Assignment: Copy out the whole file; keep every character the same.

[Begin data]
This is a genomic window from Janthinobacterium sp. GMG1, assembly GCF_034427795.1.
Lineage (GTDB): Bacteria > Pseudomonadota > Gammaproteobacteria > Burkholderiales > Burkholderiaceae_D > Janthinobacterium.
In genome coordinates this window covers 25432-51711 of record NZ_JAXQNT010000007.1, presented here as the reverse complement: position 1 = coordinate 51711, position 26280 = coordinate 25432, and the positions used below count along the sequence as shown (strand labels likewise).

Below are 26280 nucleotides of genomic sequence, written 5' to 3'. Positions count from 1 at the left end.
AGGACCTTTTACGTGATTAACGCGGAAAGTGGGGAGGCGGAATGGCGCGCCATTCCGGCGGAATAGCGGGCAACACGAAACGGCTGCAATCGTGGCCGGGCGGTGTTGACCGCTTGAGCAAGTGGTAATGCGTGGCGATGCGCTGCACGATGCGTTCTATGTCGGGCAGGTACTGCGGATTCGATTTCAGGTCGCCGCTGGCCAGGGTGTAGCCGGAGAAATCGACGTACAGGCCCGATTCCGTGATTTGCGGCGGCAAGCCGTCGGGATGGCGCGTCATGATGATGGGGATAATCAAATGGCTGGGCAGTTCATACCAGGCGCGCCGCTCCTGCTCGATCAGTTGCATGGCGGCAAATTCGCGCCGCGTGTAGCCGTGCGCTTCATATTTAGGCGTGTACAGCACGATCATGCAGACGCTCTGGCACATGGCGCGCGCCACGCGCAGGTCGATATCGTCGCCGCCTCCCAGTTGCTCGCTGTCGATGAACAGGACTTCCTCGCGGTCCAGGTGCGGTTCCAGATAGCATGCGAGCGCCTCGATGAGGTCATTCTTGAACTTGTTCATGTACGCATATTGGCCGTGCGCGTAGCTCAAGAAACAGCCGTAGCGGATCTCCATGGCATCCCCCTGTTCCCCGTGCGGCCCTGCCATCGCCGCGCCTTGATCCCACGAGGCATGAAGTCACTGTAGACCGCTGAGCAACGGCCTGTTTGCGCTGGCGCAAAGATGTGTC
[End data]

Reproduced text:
This is a genomic window from Janthinobacterium sp. GMG1, assembly GCF_034427795.1.
Lineage (GTDB): Bacteria > Pseudomonadota > Gammaproteobacteria > Burkholderiales > Burkholderiaceae_D > Janthinobacterium.
In genome coordinates this window covers 25432-51711 of record NZ_JAXQNT010000007.1, presented here as the reverse complement: position 1 = coordinate 51711, position 26280 = coordinate 25432, and the positions used below count along the sequence as shown (strand labels likewise).

Below are 26280 nucleotides of genomic sequence, written 5' to 3'. Positions count from 1 at the left end.
AGGACCTTTTACGTGATTAACGCGGAAAGTGGGGAGGCGGAATGGCGCGCCATTCCGGCGGAATAGCGGGCAACACGAAACGGCTGCAATCGTGGCCGGGCGGTGTTGACCGCTTGAGCAAGTGGTAATGCGTGGCGATGCGCTGCACGATGCGTTCTATGTCGGGCAGGTACTGCGGATTCGATTTCAGGTCGCCGCTGGCCAGGGTGTAGCCGGAGAAATCGACGTACAGGCCCGATTCCGTGATTTGCGGCGGCAAGCCGTCGGGATGGCGCGTCATGATGATGGGGATAATCAAATGGCTGGGCAGTTCATACCAGGCGCGCCGCTCCTGCTCGATCAGTTGCATGGCGGCAAATTCGCGCCGCGTGTAGCCGTGCGCTTCATATTTAGGCGTGTACAGCACGATCATGCAGACGCTCTGGCACATGGCGCGCGCCACGCGCAGGTCGATATCGTCGCCGCCTCCCAGTTGCTCGCTGTCGATGAACAGGACTTCCTCGCGGTCCAGGTGCGGTTCCAGATAGCATGCGAGCGCCTCGATGAGGTCATTCTTGAACTTGTTCATGTACGCATATTGGCCGTGCGCGTAGCTCAAGAAACAGCCGTAGCGGATCTCCATGGCATCCCCCTGTTCCCCGTGCGGCCCTGCCATCGCCGCGCCTTGATCCCACGAGGCATGAAGTCACTGTAGACCGCTGAGCAACGGCCTGTTTGCGCTGGCGCAAAGATGTGTC